Jaguar Land Rover backs Arc startup that sells $100,000 electric motorcycles

Arc claims first electric bike with integrated Human Machine Interface

Arc Vector
Arc Vector / Image Credit: Arc
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Before it even put its first motorcycle on the road, new startup Arc reeled in a major player to back its ambitious product plan. In conjunction with the reveal of the fully electric Vector superbike at the Esposizione Internazionale Ciclo Motociclo e Accessori ( EICMA) show in Milan, Jaguar Land Rover (JLR) announced it is placing capital in Arc, using JLR's investment company InMotion Ventures. Arc claims the Vector is the first all-electric motorcycle with integrated Human Machine Interface (HMI) to come to market.

Arc, not to be confused with Keanu Reeve's Arch motorcycle company, has a pretty typical mission statement: "To use progressive design and technology to transform people's relationship with an automative experience. For us, for you, for our planet." At the core, Arc wants to make connected, clean, exclusive superbikes, and the Vector is its first try.

Although Arc didn't get into the nitty gritty details about the make-up of the bike, it did give some surface specs and information. The bike's structure is built using a carbon composite to create a "unique Arc battery monocoque." Weight is also kept low using carbon fiber swing arms. There is no mention of the size or type of electric powertrain, but Arc claims it will have a highway range of about 120 miles or a city range of 170 miles on a single charge. Arc says it will be able to sprint from 0 to 60 miles per hour in 2.7 seconds and has a top speed of 124 mph. Stopping power comes from a Brembo brake system, while ride and handling relies on Ohlins dampers.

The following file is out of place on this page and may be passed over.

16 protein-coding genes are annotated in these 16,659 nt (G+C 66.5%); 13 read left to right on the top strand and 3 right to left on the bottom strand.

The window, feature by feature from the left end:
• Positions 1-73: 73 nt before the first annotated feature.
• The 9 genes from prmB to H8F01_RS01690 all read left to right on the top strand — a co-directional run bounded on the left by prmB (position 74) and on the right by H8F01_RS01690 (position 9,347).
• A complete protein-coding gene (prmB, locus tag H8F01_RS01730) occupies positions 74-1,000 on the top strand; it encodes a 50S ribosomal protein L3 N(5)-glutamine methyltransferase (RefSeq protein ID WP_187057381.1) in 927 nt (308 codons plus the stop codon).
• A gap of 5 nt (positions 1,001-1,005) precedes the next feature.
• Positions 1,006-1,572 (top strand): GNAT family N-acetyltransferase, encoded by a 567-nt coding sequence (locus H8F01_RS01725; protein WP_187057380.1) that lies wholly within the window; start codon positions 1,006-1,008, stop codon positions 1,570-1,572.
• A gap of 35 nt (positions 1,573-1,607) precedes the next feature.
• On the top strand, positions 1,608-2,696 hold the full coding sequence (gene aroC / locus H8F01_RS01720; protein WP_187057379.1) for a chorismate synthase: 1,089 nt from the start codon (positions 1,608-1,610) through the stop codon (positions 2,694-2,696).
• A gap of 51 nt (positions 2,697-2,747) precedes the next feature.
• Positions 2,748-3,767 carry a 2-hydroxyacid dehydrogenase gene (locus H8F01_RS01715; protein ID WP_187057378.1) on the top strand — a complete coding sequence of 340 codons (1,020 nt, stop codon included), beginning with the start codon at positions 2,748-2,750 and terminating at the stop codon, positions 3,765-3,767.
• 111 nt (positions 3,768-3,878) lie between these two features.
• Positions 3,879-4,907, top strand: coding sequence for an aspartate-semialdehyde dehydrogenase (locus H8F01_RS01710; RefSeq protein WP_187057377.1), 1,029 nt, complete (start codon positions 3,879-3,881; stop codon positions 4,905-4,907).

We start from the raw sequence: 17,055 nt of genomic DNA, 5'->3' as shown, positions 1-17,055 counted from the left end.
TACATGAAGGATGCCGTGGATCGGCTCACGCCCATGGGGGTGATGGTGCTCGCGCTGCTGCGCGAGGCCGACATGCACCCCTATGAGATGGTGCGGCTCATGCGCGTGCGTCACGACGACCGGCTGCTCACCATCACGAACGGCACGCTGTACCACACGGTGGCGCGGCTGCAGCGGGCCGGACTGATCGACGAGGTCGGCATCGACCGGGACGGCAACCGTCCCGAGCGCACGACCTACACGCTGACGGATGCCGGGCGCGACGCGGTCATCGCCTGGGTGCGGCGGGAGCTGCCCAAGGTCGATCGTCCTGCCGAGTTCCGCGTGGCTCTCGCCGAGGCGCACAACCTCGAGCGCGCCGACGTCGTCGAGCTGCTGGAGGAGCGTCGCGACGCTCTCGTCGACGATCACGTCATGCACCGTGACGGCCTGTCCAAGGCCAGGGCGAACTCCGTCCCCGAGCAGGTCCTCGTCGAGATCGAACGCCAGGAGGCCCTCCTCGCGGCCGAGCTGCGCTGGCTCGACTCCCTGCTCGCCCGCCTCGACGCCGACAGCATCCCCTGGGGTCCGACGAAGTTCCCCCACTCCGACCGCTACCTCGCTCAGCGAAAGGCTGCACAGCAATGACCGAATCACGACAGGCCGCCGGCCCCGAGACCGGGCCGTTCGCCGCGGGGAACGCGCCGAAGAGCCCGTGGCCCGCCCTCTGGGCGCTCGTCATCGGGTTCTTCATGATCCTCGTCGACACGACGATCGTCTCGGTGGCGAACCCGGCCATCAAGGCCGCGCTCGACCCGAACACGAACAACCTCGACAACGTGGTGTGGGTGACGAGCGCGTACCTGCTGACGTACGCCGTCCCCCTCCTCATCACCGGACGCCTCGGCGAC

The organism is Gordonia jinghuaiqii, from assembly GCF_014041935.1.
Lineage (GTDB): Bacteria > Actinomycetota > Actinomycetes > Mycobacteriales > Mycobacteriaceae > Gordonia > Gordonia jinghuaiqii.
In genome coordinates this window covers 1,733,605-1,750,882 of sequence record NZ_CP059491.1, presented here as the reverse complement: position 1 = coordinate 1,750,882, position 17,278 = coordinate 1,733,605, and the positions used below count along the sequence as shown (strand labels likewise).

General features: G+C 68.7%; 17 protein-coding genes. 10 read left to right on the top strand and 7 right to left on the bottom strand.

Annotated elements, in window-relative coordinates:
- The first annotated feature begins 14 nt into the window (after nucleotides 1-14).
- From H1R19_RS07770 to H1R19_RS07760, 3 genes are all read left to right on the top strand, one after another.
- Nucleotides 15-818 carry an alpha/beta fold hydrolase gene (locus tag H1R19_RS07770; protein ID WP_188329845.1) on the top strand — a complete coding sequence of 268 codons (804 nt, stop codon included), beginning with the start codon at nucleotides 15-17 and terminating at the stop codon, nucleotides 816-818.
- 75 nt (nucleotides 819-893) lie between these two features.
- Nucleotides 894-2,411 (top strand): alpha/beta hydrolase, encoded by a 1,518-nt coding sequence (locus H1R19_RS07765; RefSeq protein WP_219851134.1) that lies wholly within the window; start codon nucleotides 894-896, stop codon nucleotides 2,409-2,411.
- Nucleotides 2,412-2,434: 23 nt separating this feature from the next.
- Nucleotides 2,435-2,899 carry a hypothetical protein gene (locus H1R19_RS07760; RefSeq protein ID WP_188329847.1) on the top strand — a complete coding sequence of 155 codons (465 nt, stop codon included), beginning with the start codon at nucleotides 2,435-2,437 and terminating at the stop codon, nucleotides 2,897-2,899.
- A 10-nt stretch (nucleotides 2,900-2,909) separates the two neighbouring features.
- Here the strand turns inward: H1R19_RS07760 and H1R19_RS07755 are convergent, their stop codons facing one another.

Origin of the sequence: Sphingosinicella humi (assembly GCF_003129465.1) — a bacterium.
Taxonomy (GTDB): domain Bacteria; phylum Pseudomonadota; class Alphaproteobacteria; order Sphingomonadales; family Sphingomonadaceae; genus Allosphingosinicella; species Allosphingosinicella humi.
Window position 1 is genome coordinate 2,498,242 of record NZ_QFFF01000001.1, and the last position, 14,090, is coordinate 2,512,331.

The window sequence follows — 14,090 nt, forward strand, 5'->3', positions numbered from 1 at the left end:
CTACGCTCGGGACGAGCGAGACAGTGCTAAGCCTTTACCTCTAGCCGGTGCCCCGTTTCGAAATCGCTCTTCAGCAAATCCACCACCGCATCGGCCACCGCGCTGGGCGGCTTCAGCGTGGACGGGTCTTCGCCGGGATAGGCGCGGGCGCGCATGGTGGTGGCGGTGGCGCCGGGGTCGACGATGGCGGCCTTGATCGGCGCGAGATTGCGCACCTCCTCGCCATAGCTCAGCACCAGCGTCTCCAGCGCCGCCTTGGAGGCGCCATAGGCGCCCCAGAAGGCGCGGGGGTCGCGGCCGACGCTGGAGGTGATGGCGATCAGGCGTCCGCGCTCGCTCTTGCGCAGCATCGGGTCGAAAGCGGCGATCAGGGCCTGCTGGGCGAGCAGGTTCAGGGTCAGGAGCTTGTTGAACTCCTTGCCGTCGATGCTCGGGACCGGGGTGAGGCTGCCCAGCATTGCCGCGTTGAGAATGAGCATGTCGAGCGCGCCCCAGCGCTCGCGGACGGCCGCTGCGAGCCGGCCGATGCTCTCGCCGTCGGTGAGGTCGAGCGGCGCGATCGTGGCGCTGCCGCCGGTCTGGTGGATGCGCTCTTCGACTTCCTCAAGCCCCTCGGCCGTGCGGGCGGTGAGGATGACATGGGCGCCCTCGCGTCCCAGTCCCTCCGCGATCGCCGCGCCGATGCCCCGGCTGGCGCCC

The launch does not stop at the motorcycle, but includes gear, as well. The Vector links up with a jacket and a helmet for a fully connected experience. Partnering with U.K.-based impact protection design company Knox, Arc created the Arc Pilot System. Using audio, the armored Origin riding jacket provides haptic feedback based on numerous riding inputs to help keep the driver safe and aware.

Furthermore, Arc linked up with luxury helmet maker Hedon to build the WiFi-connected Zenith helmet that houses an integrated projection heads-up display. In addition to showing things such as speed or battery life of the bike, the helmet uses a built-in rear camera to display other vehicles in the rider's blind spots. The rider can command the system using controls on the bike or via voice commands.

The immersive riding setup caught the attention of somebody at Jaguar Land Rover, as its investment firm InMotion Ventures has put money into development for the new company. According to a press release, InMotion has invested with Mercia Fund Managers, as well as numerous angel investors.

Aiming to be the most advanced motorcycle in the world does not equate to affordability. The Vector is reportedly priced at about $117,000, and even if a prospective buyer can afford the high cost, it doesn't guarantee a bike. Arc will reportedly only build 399 of the bikes.

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